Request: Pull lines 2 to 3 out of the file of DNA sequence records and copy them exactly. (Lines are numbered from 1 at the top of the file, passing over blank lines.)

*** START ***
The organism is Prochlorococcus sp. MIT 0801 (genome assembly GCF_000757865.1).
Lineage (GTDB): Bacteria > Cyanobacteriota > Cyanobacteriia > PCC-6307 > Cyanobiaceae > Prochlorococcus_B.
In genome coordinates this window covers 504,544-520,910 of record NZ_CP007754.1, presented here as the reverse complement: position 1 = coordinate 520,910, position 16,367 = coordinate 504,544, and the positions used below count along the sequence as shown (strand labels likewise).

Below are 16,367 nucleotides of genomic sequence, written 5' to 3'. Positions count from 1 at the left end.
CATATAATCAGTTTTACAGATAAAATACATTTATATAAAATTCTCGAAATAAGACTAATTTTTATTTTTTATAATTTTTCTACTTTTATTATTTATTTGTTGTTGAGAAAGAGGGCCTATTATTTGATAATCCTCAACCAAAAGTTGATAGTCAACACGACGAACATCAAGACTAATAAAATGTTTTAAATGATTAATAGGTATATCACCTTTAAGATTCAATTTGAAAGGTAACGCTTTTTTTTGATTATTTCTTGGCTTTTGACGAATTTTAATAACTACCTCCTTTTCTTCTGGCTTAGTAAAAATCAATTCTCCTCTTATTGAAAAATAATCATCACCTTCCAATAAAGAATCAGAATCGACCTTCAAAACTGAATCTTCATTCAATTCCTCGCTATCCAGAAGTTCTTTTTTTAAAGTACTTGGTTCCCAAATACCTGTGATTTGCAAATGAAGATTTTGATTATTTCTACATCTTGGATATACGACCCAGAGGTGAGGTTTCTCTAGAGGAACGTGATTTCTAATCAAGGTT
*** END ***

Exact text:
Lineage (GTDB): Bacteria > Cyanobacteriota > Cyanobacteriia > PCC-6307 > Cyanobiaceae > Prochlorococcus_B.
In genome coordinates this window covers 504,544-520,910 of record NZ_CP007754.1, presented here as the reverse complement: position 1 = coordinate 520,910, position 16,367 = coordinate 504,544, and the positions used below count along the sequence as shown (strand labels likewise).